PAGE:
Makar Paseniuk considers gas production one of the main issues of national security—even taking into account a 35% YoY decrease in average natural gas prices this year, its import still requires US$2.7-3bn. State-owned companies were not successful in achieving ambitious goals to significantly increase production, while the share of private business remains too small to significantly change the situation. As a result, since 2014 gas production has grown by only 0.5bcm, and large investments in the sector have not come. This means that the decrease in fiscal pressure and deregulation of the industry over the past two to three years is still insufficient to attract large capital.
Makar Paseniuk believes that the development of the transport sector and infrastructure is critical not only for agriculture and energy sector, but also for the services sector, which accounts only for 50% of Ukrainian GDP compared to the world average of 65% and could help reduce the country’s dependence on the global commodity market.
He believes a favourable location would allow Ukraine to further develop transit services and become an important transport hub. But while the state remains an inefficient monopolist in the sector, the sector will stagnate and hinder the development of industries dependent on it. Creating more opportunities for private business to work in the sector, as well as attracting foreign private capital to state-owned companies is still an important issue according to Makar Paseniuk.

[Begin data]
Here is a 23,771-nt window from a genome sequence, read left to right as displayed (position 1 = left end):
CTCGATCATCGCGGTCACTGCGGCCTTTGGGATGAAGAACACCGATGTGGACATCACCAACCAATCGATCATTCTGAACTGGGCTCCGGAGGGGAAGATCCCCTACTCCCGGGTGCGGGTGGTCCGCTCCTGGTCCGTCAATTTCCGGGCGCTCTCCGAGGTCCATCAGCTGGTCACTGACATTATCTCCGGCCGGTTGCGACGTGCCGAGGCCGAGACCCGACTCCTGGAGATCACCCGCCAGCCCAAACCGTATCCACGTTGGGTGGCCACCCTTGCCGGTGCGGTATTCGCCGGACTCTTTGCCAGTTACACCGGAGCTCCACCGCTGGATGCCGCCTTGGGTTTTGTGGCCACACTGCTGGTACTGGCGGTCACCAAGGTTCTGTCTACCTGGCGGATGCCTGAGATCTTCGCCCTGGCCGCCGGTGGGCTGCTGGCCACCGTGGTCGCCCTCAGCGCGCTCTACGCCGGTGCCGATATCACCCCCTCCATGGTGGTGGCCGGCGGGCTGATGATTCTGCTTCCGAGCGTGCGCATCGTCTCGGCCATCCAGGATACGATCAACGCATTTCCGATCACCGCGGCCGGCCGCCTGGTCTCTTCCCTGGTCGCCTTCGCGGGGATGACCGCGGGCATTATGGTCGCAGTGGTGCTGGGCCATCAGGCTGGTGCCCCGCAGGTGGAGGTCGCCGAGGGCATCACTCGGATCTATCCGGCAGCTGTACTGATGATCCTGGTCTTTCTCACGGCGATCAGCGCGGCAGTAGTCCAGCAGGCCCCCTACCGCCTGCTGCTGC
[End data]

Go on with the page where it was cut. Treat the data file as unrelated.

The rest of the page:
To attract FDI to these and other sectors, Ukraine must be perceived as a consistent and predictable counterparty, concludes Makar Paseniuk. It is necessary to strengthen the protection of private property, the rule of law, and continue to introduce transparent and uniform market rules for all market participants.
Ukrainian Financial Forum (UFF) is one of the foremost annual financial events in Ukraine. Initiated by ICU in 2014, the Forum is an open platform for distinguished authorities on international economics to discuss the global macroeconomic trends and domestic market reforms that are shaping Ukraine’s economy.
Experts from leading global financial markets, including China, the USA and the UK, share at the forum exclusive information on the prospects of global economies for the coming years. Representatives of the Ukrainian government and big business discuss the consequences of global financial processes for Ukraine and reform plans in their segments.
ICU is an independent asset management and investment advisory firm specialising in the emerging markets of Central and Eastern Europe. Founded in 2006 by senior investment professionals from ING, ICU is Ukraine’s leading asset manager with over $500m in assets under management. Current strategy of ICU includes significant allocations to venture capital, alternative energy & renewables and distressed debt.
ICU investment team has experience in private equity & venture capital, high yield corporate debt, distressed debt, restructurings and other special situations across a number of emerging markets. Investment decisions are supported by dependable macroeconomic and sectoral analyses from the in-house research team.
ICU aim to provide clients with superior risk-adjusted returns across a number of asset classes. The firm is expanding its reach into key European markets via a combination of organic growth and acquisitions and continues to expand the range of its investment services.
The founders of the ICU are Makar Paseniuk and Konstantin Stetsenko.